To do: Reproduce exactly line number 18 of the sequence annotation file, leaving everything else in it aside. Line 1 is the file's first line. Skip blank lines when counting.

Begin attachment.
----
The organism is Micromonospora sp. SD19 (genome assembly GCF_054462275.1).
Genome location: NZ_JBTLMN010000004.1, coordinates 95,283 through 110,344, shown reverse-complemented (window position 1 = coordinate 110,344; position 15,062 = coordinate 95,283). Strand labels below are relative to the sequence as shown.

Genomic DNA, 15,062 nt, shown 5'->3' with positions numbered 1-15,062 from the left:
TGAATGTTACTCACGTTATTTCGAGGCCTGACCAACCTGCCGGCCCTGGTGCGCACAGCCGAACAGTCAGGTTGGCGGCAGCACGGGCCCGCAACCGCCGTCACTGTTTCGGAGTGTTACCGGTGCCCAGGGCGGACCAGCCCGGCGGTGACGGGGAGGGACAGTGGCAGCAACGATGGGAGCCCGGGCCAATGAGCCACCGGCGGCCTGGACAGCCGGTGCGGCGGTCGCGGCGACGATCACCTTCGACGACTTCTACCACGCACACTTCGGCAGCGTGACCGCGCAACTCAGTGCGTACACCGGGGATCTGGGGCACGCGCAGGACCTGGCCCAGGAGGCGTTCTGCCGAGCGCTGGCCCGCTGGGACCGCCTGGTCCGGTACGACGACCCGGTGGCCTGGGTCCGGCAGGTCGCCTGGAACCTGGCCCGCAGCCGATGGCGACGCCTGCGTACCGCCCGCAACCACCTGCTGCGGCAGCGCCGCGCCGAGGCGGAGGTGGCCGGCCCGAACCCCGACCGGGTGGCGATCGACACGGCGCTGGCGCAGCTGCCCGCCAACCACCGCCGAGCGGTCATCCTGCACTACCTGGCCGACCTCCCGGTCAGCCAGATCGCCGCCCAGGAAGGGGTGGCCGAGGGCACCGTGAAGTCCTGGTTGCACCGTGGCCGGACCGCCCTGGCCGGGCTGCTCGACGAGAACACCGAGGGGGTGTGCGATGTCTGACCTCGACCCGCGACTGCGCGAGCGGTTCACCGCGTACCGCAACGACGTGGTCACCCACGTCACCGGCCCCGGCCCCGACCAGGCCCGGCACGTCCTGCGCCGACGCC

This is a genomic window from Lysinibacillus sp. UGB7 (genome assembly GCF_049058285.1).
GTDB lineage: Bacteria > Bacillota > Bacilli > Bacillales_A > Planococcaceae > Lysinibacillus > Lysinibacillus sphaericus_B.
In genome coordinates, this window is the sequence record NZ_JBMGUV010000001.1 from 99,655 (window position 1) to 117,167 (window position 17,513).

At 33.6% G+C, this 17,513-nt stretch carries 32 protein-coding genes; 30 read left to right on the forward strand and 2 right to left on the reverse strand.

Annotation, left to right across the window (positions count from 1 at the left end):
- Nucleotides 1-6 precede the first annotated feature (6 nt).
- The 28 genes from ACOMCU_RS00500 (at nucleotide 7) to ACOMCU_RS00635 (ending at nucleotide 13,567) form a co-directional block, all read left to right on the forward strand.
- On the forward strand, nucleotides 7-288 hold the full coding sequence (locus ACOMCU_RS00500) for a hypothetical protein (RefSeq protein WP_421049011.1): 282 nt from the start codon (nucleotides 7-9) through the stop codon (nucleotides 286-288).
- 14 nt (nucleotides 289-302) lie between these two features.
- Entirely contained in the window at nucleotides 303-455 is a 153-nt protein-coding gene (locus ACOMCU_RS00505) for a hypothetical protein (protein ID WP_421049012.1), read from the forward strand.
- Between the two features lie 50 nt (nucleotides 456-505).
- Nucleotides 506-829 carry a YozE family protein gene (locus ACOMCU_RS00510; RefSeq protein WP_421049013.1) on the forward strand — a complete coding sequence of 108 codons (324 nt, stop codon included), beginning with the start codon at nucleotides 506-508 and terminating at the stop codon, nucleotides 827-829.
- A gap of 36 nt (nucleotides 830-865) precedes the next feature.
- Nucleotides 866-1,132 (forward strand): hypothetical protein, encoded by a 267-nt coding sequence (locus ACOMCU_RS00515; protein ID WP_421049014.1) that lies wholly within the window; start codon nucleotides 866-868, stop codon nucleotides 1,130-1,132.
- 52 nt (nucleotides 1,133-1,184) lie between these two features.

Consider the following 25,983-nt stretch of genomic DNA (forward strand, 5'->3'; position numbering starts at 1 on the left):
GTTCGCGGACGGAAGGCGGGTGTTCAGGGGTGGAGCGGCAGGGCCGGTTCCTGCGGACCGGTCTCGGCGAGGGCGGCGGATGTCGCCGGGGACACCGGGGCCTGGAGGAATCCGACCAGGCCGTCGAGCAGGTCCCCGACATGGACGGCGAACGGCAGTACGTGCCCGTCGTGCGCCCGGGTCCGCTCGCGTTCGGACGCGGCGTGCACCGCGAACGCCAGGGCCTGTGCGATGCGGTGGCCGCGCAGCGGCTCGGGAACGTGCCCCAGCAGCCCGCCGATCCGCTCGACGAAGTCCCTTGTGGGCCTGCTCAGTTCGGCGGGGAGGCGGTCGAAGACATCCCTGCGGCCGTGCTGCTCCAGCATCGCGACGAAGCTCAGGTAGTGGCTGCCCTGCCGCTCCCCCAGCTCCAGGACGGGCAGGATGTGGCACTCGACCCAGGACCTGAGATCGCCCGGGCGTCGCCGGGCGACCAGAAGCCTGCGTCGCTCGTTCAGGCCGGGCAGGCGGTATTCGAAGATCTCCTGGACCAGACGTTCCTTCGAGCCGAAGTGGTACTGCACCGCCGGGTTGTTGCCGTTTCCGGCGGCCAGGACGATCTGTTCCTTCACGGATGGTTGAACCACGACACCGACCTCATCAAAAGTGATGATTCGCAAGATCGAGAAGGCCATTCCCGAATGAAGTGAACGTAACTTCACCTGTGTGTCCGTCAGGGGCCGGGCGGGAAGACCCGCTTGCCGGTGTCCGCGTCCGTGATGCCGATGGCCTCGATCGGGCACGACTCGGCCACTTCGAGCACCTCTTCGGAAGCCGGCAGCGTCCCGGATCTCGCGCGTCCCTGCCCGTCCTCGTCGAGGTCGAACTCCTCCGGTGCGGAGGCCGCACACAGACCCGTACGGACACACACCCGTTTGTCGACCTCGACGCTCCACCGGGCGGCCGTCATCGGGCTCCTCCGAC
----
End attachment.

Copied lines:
- Nucleotides 866-1,132 (forward strand): hypothetical protein, encoded by a 267-nt coding sequence (locus ACOMCU_RS00515; protein ID WP_421049014.1) that lies wholly within the window; start codon nucleotides 866-868, stop codon nucleotides 1,130-1,132.